The palace was built between 1545 and 1576 for the Prague Count Jan Lobkowicz the Younger. Hence, it was originally known as the Lobkowicz Palace. Designed by the Italian master builder Agostino Galli, the palace is one of the finest examples of Renaissance architecture in Prague. The remarkable sgraffito decorations on the wall give the impression that the walls are built out of large pyramid shaped stones. Inside, the ceilings are decorated with magnificent 16th-century frescoes depicting classical scenes.
In 1593 the emperor confiscated the palace after he sent the owner, Jirí z Popelu Lobkovicz, to prison on charges of betrayal and fraud. The palace was handed over to Petr Vok z Rožmberka. After being in the possession of several other owners, the complex was obtained by the Schwarzenberg family, after whom the Palace is now named. They owned the palace from 1719 until 1948.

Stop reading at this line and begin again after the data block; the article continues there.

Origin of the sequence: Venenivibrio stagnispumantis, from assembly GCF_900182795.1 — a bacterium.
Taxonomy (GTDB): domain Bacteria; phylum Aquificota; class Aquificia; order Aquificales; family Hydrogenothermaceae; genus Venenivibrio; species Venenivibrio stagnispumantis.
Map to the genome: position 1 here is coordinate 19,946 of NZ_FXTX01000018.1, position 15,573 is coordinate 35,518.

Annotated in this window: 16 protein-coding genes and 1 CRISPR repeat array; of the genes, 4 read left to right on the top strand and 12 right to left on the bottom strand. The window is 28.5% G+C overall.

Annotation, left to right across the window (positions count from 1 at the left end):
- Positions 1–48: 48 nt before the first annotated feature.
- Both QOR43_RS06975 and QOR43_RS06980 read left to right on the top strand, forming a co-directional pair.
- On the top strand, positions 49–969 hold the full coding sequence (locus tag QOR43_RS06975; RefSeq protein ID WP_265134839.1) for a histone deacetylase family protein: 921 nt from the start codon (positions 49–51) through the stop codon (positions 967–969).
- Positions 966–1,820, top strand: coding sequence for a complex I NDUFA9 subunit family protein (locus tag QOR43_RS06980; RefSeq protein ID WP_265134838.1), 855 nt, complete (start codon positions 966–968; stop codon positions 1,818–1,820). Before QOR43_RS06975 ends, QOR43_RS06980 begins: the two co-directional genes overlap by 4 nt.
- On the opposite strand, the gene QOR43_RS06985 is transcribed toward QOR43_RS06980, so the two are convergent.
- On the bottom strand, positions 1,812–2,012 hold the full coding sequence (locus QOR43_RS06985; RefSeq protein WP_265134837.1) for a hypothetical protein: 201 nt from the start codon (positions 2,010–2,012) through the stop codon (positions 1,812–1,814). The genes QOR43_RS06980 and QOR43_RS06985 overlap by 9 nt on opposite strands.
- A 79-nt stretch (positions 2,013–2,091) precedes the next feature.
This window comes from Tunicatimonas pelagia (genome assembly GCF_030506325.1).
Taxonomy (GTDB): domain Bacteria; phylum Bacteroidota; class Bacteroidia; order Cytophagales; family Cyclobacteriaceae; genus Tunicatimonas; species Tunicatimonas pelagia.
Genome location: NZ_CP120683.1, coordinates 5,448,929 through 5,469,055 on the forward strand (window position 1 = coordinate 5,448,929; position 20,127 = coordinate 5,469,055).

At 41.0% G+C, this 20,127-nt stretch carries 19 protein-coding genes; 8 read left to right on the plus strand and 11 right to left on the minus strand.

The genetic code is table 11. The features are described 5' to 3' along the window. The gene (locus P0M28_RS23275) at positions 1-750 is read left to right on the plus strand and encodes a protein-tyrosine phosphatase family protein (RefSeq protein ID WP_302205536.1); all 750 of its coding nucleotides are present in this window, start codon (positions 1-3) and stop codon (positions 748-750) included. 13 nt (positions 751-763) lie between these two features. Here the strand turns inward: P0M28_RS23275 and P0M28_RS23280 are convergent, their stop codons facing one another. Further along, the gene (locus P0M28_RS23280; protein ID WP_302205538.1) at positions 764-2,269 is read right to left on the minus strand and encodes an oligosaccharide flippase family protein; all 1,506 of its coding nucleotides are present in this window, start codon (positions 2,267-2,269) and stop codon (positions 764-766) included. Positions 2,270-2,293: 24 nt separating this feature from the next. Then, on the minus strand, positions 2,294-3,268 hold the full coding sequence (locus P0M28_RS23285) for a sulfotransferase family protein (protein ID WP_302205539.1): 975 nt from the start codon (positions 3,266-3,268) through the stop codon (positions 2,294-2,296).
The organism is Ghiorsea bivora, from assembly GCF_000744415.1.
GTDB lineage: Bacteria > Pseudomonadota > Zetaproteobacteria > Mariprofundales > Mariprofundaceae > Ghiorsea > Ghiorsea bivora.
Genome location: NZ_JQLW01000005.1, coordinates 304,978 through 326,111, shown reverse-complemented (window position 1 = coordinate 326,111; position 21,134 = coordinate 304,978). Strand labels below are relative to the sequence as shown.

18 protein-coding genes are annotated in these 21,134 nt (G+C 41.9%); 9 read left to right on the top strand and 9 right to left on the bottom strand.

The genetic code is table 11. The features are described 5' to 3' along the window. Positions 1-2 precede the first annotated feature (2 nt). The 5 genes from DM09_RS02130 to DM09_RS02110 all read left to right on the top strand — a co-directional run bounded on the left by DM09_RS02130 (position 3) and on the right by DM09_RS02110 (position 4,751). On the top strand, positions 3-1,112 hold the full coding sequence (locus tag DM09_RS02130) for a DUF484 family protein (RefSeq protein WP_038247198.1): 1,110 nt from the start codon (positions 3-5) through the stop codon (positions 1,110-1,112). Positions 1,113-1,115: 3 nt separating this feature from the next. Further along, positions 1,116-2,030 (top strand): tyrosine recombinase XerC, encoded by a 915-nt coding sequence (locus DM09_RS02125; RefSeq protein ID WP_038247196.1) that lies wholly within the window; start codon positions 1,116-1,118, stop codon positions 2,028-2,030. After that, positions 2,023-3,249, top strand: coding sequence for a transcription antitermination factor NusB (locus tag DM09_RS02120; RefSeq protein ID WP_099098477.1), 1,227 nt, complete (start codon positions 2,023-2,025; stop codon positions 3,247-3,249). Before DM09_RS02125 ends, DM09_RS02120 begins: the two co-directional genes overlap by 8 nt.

The Schwarzenberg Palace was first used as a museum in 1910, when the Technical Museum used the building for exhibitions. From 1945 until 2002 the palace was home to the Military History Museum. In 2007, after a five-year-long restoration, the building reopened to the public as a department of the National Gallery. The museum’s exhibitions cover late Renaissance and Baroque art from Bohemia, both sculptures and paintings. There is also a collection of decorative arts in the basement, and weapons and armor are displayed in the attic of the palace.